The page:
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The historical Buddha, preaching on Vulture Peak. Japanese, Nara period, 8th century. Courtesy the Museum of Fine Arts, Boston

Essay/
Religion
Who was the Buddha?

When we strip away the myths, such as his princely youth in a palace, a surprising picture of this enigmatic sage emerges

Alexander Wynne

Adoration of the Magi (1423) by Gentile da Fabriano. Courtesy Uffizi Gallery, Florence/Wikipedia

Essay/
History
Wonder works

History and philosophy should reveal to us the baffling, strange and wondrous qualities of other lives and other times

Marnie Hughes-Warrington

Lloyds Coffee House, which eventually became Lloyds of London. Photo by Bettmann/Getty

Essay/
Information and communication
Reddit, with wigs and ink

The first newspapers contained not high-minded journalism but hundreds of readers’ letters exchanging news with one another

Rachael Scarborough King

Detail from We Are Making a New World (1918) by Paul Nash. Courtesy the Imperial War Museum

Essay/
Thinkers and theories
The spirit of history

Hegel’s search for the universal patterns of history revealed a paradox: freedom is coming into being, but is never guaranteed

Terry Pinkard

Omar ibn Said c1850. Digitally colourised. Omar ibn Said’s autobiography is the only known extant autobiography of a slave written in Arabic in America. It was not edited by his owner, as those of other slaves written in English were, and is therefore surmised to be more authentic. It also attests to the high level of education that existed in Africa at the time and also reveals that many Africans who were brought to the United States as slaves were followers of Islam. Public domain via the Beinecke Library/Yale University

Essay/
History
Muslims of early America

Muslims came to America more than a century before Protestants, and in great numbers. How was their history forgotten?

Sam Haselby

Lice, or ‘worms with feet’, were a common cause for concern in the Middle Ages. From ‘The Golden Haggadah’ (c1320 CE), Spain. Manuscript courtesy of the Trustees of the British Library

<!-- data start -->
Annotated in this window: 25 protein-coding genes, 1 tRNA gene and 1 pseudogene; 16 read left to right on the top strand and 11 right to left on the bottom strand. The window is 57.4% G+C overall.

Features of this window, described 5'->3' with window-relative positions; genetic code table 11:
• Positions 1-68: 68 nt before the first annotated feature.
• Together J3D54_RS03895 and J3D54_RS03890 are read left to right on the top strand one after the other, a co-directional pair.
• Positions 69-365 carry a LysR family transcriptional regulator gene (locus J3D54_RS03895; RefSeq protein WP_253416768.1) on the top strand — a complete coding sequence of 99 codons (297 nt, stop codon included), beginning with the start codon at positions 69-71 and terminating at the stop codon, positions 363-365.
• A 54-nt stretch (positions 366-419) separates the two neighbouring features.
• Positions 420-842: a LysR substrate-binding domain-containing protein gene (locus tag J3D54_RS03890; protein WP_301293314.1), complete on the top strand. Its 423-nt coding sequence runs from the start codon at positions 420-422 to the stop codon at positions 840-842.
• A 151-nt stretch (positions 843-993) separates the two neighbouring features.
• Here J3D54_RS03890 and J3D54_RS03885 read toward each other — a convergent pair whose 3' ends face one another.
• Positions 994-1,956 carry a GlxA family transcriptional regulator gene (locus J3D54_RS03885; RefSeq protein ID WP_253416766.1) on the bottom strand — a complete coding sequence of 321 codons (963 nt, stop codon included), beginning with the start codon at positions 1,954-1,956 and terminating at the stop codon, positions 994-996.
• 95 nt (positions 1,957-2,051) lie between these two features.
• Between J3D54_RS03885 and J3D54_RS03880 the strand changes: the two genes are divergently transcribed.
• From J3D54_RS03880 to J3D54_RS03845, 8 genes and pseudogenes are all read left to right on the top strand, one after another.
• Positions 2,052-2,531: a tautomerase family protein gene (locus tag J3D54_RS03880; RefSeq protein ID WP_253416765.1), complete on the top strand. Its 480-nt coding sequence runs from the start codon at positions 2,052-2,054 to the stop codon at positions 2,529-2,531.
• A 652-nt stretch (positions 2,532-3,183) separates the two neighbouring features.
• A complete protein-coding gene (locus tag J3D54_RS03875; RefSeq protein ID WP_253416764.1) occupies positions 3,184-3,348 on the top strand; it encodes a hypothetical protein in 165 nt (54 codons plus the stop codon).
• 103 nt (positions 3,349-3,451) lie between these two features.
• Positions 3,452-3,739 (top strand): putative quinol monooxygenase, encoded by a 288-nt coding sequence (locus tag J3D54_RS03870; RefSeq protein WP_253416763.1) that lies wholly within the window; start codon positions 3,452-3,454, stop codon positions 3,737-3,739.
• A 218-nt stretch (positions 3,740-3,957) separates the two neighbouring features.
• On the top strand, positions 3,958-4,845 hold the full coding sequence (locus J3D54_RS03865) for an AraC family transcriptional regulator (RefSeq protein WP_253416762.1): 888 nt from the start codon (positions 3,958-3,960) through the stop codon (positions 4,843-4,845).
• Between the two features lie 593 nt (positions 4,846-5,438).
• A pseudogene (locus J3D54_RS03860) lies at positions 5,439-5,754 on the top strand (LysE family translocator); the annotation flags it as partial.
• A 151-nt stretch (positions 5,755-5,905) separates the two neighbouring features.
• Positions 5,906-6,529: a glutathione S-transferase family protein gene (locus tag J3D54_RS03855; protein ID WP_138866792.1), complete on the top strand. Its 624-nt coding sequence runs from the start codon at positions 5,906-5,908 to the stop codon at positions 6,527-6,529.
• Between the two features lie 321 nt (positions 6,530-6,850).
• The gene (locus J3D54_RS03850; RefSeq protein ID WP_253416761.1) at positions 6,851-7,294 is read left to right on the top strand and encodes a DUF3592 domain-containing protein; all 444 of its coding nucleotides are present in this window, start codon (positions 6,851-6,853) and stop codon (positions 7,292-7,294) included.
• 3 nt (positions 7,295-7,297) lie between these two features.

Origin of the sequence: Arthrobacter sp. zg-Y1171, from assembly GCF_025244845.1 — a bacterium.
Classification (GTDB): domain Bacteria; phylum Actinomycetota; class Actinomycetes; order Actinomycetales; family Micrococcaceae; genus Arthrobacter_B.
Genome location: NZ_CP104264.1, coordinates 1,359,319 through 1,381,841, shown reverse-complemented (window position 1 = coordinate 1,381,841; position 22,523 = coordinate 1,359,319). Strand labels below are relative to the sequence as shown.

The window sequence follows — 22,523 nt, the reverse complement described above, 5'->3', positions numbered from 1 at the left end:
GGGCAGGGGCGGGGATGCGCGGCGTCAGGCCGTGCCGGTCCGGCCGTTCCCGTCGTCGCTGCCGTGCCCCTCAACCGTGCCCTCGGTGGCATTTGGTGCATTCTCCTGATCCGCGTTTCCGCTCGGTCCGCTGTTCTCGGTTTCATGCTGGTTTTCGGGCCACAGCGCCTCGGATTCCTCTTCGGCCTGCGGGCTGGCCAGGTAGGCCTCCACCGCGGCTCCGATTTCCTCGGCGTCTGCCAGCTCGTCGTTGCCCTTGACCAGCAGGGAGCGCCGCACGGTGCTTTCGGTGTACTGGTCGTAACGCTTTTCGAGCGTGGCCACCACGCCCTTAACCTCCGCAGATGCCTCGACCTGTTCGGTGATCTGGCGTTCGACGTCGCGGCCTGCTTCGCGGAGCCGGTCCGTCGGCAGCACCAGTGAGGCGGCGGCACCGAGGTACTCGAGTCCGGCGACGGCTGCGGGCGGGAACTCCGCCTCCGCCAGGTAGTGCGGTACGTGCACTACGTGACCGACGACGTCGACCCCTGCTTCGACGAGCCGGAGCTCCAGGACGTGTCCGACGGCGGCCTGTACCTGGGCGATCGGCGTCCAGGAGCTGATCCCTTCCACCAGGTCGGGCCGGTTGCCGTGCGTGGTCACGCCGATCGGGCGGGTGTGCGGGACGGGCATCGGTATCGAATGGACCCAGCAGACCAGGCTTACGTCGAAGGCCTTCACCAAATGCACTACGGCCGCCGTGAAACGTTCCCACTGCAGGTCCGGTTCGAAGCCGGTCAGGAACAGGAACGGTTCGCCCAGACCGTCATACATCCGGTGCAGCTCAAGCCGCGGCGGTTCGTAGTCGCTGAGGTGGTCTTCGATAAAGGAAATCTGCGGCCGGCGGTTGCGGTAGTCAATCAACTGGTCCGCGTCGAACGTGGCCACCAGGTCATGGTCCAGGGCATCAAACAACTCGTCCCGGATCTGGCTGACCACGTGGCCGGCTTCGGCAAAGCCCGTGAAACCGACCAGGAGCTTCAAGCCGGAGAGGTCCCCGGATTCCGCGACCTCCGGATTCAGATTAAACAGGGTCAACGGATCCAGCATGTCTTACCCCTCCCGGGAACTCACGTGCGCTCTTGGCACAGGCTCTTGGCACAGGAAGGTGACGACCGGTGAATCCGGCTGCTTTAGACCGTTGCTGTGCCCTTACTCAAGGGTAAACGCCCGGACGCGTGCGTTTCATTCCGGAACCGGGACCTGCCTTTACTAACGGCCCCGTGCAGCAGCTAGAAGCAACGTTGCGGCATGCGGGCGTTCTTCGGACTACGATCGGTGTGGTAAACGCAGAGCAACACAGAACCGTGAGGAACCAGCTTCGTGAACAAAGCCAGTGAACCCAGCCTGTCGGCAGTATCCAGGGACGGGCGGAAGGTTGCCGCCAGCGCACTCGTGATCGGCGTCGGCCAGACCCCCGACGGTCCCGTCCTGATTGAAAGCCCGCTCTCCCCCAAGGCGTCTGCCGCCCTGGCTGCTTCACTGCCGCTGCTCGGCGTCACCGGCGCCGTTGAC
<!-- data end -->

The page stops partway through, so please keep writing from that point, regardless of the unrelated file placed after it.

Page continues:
Essay/
History
Medieval parasites

People in the Middle Ages took great care over cleanliness – except the clergy, who accepted filth as a sign of devotion

Katherine Harvey

Photo by Hugo Jaeger/Timepix/The LIFE Picture Collection/Getty Images

Essay/
History
Swastikas on the Strand

The spectre of a Nazi Britain, successfully invaded in 1940, continues to haunt the British political imagination

Catherine Gallagher

Actor Mark Rylance in the all-male production of Shakespeare’s Twelfth Night in New York. Photo by Walter McBride/Getty

Essay/
Stories and literature
Queering Shakespeare

So many arguments are given against Shakespeare being gay – yet his sonnets contain their own message, that love is love

Sandra Newman

Carvings thought to depict Terra Mater (Mother Earth) decorate the Ara Pacis Augustae, built in honour of the military successes and political reforms of the first Roman Emperor, Augustus. Photo by DeAgostini/Getty

Essay/
History
How the poor became blessed

Greco-Roman gods had no interest in the poor nor was organised charity a religious duty. How was Christianity different?

Pieter van der Horst

A mental patient is seen at a hospital for those suffering from mental illnesses in Taiyuan, Shanxi province, 6 October 2010. Photo by Jie Zhao/Corbis via Getty

Essay/
History
Collective psychiatry

Chinese psychiatry remains committed to the political ideal of mental hygiene, long after its discrediting in the West

Emily Baum